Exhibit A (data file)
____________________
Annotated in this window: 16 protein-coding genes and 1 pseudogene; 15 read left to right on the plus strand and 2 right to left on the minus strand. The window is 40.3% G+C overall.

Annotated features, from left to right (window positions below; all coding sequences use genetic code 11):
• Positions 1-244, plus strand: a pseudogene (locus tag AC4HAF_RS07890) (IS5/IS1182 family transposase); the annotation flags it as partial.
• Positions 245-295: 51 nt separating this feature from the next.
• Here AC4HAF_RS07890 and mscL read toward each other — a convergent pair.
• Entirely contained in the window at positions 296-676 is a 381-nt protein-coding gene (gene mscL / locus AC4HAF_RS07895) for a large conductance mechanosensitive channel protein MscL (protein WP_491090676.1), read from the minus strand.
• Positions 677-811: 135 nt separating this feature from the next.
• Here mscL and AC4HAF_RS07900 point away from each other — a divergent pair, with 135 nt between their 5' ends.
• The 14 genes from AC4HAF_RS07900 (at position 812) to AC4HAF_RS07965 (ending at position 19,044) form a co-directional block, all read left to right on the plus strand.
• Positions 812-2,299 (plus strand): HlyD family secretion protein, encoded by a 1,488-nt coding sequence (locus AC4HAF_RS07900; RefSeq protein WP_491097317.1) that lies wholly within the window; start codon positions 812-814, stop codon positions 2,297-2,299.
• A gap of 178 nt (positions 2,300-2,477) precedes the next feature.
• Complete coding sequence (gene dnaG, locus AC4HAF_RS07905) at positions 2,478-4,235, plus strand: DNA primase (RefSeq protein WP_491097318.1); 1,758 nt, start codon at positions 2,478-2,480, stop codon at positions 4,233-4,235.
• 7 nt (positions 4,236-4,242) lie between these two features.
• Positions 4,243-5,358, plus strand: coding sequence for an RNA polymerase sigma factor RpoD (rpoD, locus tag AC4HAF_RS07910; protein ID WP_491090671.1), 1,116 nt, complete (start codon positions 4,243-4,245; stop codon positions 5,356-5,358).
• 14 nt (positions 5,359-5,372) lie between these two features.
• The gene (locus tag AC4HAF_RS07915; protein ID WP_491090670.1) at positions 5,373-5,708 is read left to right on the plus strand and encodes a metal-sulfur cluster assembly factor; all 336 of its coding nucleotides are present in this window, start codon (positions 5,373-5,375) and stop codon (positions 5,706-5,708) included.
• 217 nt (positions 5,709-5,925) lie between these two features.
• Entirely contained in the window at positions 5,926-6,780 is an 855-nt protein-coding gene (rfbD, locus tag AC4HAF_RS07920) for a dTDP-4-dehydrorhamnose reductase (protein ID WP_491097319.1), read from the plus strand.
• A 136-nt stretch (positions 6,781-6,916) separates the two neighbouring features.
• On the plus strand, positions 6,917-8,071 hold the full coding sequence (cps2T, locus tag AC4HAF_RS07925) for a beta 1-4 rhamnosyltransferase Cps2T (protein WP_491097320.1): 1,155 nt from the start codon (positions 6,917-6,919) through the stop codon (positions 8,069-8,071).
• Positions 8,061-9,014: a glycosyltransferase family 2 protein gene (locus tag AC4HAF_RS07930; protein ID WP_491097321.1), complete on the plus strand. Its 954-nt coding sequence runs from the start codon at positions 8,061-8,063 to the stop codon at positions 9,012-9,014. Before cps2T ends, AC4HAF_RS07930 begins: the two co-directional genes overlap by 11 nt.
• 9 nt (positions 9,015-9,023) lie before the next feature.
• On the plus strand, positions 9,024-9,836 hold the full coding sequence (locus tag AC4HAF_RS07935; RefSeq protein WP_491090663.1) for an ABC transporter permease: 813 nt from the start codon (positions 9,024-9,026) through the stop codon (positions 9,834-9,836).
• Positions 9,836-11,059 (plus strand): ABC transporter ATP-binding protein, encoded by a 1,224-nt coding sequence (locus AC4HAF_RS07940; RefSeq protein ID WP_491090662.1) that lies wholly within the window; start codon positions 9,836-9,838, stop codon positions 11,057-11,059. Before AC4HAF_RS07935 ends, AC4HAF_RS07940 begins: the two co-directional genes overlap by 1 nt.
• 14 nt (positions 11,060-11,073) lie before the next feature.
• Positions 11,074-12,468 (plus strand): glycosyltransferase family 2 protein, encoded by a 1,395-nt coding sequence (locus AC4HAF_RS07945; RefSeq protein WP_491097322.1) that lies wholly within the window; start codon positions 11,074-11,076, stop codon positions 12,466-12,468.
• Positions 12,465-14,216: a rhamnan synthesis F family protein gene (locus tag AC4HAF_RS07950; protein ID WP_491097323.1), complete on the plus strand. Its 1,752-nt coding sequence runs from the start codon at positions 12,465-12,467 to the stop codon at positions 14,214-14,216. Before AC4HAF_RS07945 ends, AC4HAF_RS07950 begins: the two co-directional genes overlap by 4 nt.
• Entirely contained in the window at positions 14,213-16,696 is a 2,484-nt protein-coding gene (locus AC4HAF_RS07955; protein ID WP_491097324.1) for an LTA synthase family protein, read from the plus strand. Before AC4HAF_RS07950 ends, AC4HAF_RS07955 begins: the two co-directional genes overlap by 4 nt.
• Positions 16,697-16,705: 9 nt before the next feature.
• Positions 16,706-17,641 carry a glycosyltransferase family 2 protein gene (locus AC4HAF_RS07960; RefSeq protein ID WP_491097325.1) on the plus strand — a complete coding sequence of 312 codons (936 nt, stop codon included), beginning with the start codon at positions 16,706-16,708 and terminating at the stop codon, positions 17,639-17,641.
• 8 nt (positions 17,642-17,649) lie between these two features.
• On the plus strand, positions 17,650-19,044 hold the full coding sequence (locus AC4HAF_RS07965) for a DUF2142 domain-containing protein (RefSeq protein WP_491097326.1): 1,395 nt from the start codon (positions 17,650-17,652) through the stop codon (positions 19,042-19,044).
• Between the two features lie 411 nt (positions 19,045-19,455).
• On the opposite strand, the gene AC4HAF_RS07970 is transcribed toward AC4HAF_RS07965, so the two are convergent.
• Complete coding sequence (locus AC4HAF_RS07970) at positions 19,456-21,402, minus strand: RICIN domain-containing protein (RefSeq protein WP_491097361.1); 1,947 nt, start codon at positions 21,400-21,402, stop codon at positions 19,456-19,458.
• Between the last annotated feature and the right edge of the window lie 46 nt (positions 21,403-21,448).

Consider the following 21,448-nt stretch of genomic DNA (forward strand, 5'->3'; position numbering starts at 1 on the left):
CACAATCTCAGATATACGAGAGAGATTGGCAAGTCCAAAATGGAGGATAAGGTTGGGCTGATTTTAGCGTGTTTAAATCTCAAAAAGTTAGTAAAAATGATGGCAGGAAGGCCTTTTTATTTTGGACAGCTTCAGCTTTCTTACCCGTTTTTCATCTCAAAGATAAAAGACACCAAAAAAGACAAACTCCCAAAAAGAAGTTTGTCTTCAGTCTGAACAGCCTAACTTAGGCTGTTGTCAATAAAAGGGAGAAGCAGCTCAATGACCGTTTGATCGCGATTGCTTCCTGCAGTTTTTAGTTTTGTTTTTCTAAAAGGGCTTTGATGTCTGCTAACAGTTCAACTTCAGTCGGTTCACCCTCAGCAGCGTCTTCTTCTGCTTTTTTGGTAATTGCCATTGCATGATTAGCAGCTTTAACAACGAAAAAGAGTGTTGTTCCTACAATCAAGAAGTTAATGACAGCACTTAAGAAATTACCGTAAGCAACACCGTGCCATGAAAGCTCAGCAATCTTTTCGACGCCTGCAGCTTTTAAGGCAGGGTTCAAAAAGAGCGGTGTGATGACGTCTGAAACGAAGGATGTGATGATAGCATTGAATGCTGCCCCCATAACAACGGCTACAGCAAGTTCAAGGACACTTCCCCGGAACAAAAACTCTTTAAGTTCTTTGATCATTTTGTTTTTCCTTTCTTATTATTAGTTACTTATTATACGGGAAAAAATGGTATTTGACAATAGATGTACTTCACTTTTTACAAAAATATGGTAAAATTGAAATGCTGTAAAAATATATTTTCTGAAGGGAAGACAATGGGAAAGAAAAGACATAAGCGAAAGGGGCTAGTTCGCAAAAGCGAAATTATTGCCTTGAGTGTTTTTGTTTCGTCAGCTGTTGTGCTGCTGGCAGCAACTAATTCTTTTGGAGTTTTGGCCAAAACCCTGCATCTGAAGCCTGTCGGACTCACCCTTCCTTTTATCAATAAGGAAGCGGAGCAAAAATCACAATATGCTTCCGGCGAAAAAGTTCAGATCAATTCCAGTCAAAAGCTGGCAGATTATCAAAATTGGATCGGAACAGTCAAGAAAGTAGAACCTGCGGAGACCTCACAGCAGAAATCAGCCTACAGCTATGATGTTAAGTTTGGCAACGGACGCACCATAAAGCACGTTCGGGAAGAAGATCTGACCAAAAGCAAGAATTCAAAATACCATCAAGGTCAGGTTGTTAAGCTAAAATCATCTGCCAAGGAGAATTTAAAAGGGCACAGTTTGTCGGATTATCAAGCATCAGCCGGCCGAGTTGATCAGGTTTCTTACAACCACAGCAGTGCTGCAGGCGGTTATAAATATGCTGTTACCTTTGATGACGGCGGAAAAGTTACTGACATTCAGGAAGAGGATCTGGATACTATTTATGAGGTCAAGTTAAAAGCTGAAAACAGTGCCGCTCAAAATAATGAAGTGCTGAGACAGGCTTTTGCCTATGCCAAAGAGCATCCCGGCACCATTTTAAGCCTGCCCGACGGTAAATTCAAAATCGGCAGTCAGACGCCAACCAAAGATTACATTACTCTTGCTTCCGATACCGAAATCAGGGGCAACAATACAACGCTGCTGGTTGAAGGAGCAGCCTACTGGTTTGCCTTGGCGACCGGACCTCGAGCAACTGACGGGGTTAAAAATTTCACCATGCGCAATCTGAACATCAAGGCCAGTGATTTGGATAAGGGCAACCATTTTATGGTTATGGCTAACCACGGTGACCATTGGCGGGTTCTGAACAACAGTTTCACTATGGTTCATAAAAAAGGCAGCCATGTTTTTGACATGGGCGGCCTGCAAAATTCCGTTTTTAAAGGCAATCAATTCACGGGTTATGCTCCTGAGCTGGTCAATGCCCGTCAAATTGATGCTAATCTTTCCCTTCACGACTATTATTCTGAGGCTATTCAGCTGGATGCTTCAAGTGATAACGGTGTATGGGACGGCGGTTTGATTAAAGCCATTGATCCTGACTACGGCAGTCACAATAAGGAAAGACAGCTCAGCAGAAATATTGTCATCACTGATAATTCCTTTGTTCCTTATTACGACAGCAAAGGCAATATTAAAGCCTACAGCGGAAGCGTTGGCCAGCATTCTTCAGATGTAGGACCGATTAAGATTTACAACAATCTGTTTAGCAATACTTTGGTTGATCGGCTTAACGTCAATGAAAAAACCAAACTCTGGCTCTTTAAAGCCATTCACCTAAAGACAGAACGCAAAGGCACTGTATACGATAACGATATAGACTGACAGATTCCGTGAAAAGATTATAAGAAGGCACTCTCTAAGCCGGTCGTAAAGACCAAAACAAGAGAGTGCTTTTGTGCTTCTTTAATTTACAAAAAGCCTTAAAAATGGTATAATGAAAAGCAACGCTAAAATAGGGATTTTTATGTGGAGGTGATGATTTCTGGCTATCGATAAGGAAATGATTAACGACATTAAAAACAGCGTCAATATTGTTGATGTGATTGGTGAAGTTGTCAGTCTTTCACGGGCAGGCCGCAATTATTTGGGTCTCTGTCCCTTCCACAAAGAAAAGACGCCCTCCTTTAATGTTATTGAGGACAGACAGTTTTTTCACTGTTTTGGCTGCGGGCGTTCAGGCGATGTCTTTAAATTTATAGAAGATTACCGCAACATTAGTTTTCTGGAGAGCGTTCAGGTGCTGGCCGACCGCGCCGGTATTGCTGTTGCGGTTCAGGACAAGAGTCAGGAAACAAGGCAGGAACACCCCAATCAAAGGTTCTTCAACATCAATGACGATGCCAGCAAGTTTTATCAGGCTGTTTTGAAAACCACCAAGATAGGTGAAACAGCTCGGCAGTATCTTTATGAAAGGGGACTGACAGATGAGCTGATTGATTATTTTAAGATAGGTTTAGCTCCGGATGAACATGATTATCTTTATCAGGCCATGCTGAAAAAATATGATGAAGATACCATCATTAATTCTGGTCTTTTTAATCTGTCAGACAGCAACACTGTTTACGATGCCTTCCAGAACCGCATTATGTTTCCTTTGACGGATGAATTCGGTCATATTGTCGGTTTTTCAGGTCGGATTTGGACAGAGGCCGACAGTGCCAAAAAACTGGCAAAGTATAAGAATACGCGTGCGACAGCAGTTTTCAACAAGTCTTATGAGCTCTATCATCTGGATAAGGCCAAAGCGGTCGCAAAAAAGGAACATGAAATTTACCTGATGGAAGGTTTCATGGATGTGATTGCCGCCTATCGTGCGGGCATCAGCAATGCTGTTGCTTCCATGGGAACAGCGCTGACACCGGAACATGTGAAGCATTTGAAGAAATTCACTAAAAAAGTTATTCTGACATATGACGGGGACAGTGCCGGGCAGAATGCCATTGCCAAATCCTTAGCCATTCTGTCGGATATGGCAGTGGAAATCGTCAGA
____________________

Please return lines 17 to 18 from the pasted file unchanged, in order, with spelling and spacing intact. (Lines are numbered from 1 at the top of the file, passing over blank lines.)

• 217 nt (positions 5,709-5,925) lie between these two features.
• Entirely contained in the window at positions 5,926-6,780 is an 855-nt protein-coding gene (rfbD, locus tag AC4HAF_RS07920) for a dTDP-4-dehydrorhamnose reductase (protein ID WP_491097319.1), read from the plus strand.